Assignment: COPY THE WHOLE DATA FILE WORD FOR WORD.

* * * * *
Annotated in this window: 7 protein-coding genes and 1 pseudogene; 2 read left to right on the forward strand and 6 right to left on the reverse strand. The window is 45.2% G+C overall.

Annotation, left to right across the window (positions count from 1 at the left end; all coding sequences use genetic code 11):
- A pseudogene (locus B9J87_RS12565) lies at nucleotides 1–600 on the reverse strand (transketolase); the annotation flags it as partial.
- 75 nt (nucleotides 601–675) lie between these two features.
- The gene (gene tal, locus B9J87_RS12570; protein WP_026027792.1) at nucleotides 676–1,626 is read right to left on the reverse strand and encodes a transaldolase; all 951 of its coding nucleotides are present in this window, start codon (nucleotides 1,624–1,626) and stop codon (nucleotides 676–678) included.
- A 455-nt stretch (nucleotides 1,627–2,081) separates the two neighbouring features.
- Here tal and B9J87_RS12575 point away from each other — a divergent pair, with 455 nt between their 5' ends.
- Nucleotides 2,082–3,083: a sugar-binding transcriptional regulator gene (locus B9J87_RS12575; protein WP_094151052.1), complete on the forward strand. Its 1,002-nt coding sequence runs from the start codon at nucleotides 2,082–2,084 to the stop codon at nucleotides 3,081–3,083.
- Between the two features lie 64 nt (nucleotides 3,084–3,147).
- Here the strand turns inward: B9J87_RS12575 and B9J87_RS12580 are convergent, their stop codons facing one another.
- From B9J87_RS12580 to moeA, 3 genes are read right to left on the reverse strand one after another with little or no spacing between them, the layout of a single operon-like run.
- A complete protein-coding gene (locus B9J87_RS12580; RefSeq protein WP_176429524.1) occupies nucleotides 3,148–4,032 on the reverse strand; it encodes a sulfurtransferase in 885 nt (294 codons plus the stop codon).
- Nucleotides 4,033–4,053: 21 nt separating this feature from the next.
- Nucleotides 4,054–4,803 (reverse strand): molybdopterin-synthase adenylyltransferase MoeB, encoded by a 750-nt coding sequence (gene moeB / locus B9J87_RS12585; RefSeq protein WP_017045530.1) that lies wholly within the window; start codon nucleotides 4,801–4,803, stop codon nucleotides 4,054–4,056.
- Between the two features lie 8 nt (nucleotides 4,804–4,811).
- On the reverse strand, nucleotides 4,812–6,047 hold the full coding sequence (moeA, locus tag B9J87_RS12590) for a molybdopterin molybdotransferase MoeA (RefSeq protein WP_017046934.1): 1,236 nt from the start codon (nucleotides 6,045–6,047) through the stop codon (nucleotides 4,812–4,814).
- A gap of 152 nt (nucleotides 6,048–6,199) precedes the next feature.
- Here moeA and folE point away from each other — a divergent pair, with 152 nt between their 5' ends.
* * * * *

Annotated in this window: 7 protein-coding genes and 1 pseudogene; 2 read left to right on the forward strand and 6 right to left on the reverse strand. The window is 45.2% G+C overall.

Annotation, left to right across the window (positions count from 1 at the left end; all coding sequences use genetic code 11):
- A pseudogene (locus B9J87_RS12565) lies at nucleotides 1–600 on the reverse strand (transketolase); the annotation flags it as partial.
- 75 nt (nucleotides 601–675) lie between these two features.
- The gene (gene tal, locus B9J87_RS12570; protein WP_026027792.1) at nucleotides 676–1,626 is read right to left on the reverse strand and encodes a transaldolase; all 951 of its coding nucleotides are present in this window, start codon (nucleotides 1,624–1,626) and stop codon (nucleotides 676–678) included.
- A 455-nt stretch (nucleotides 1,627–2,081) separates the two neighbouring features.
- Here tal and B9J87_RS12575 point away from each other — a divergent pair, with 455 nt between their 5' ends.
- Nucleotides 2,082–3,083: a sugar-binding transcriptional regulator gene (locus B9J87_RS12575; protein WP_094151052.1), complete on the forward strand. Its 1,002-nt coding sequence runs from the start codon at nucleotides 2,082–2,084 to the stop codon at nucleotides 3,081–3,083.
- Between the two features lie 64 nt (nucleotides 3,084–3,147).
- Here the strand turns inward: B9J87_RS12575 and B9J87_RS12580 are convergent, their stop codons facing one another.
- From B9J87_RS12580 to moeA, 3 genes are read right to left on the reverse strand one after another with little or no spacing between them, the layout of a single operon-like run.
- A complete protein-coding gene (locus B9J87_RS12580; RefSeq protein WP_176429524.1) occupies nucleotides 3,148–4,032 on the reverse strand; it encodes a sulfurtransferase in 885 nt (294 codons plus the stop codon).
- Nucleotides 4,033–4,053: 21 nt separating this feature from the next.
- Nucleotides 4,054–4,803 (reverse strand): molybdopterin-synthase adenylyltransferase MoeB, encoded by a 750-nt coding sequence (gene moeB / locus B9J87_RS12585; RefSeq protein WP_017045530.1) that lies wholly within the window; start codon nucleotides 4,801–4,803, stop codon nucleotides 4,054–4,056.
- Between the two features lie 8 nt (nucleotides 4,804–4,811).
- On the reverse strand, nucleotides 4,812–6,047 hold the full coding sequence (moeA, locus tag B9J87_RS12590) for a molybdopterin molybdotransferase MoeA (RefSeq protein WP_017046934.1): 1,236 nt from the start codon (nucleotides 6,045–6,047) through the stop codon (nucleotides 4,812–4,814).
- A gap of 152 nt (nucleotides 6,048–6,199) precedes the next feature.
- Here moeA and folE point away from each other — a divergent pair, with 152 nt between their 5' ends.